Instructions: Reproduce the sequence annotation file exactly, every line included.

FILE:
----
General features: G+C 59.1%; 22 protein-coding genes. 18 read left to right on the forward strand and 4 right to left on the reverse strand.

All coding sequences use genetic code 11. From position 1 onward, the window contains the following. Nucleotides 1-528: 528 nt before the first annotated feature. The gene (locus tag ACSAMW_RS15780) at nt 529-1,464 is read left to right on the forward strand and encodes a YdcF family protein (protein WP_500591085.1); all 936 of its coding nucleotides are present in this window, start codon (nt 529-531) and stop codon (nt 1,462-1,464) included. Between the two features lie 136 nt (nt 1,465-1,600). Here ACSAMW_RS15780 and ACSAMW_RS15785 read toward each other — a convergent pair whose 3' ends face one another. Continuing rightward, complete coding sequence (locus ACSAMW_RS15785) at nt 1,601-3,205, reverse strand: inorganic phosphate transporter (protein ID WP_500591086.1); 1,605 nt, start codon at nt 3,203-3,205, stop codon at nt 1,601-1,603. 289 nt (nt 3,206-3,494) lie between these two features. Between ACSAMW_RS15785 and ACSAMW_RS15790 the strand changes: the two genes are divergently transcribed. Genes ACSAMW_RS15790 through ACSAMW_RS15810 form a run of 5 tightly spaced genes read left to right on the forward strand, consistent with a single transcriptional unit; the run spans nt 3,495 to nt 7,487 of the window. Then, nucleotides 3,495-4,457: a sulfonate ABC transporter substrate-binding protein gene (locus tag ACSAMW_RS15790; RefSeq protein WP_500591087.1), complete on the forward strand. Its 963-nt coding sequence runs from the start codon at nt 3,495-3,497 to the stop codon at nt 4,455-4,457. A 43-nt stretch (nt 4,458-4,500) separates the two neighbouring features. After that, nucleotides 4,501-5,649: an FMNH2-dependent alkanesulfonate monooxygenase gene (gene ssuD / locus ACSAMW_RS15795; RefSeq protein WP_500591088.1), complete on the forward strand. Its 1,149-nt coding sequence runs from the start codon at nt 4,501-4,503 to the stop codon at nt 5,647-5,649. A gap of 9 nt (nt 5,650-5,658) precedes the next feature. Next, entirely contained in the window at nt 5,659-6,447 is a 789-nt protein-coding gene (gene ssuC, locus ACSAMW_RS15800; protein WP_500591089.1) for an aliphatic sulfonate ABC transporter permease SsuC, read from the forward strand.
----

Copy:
General features: G+C 59.1%; 22 protein-coding genes. 18 read left to right on the forward strand and 4 right to left on the reverse strand.

All coding sequences use genetic code 11. From position 1 onward, the window contains the following. Nucleotides 1-528: 528 nt before the first annotated feature. The gene (locus tag ACSAMW_RS15780) at nt 529-1,464 is read left to right on the forward strand and encodes a YdcF family protein (protein WP_500591085.1); all 936 of its coding nucleotides are present in this window, start codon (nt 529-531) and stop codon (nt 1,462-1,464) included. Between the two features lie 136 nt (nt 1,465-1,600). Here ACSAMW_RS15780 and ACSAMW_RS15785 read toward each other — a convergent pair whose 3' ends face one another. Continuing rightward, complete coding sequence (locus ACSAMW_RS15785) at nt 1,601-3,205, reverse strand: inorganic phosphate transporter (protein ID WP_500591086.1); 1,605 nt, start codon at nt 3,203-3,205, stop codon at nt 1,601-1,603. 289 nt (nt 3,206-3,494) lie between these two features. Between ACSAMW_RS15785 and ACSAMW_RS15790 the strand changes: the two genes are divergently transcribed. Genes ACSAMW_RS15790 through ACSAMW_RS15810 form a run of 5 tightly spaced genes read left to right on the forward strand, consistent with a single transcriptional unit; the run spans nt 3,495 to nt 7,487 of the window. Then, nucleotides 3,495-4,457: a sulfonate ABC transporter substrate-binding protein gene (locus tag ACSAMW_RS15790; RefSeq protein WP_500591087.1), complete on the forward strand. Its 963-nt coding sequence runs from the start codon at nt 3,495-3,497 to the stop codon at nt 4,455-4,457. A 43-nt stretch (nt 4,458-4,500) separates the two neighbouring features. After that, nucleotides 4,501-5,649: an FMNH2-dependent alkanesulfonate monooxygenase gene (gene ssuD / locus ACSAMW_RS15795; RefSeq protein WP_500591088.1), complete on the forward strand. Its 1,149-nt coding sequence runs from the start codon at nt 4,501-4,503 to the stop codon at nt 5,647-5,649. A gap of 9 nt (nt 5,650-5,658) precedes the next feature. Next, entirely contained in the window at nt 5,659-6,447 is a 789-nt protein-coding gene (gene ssuC, locus ACSAMW_RS15800; protein WP_500591089.1) for an aliphatic sulfonate ABC transporter permease SsuC, read from the forward strand.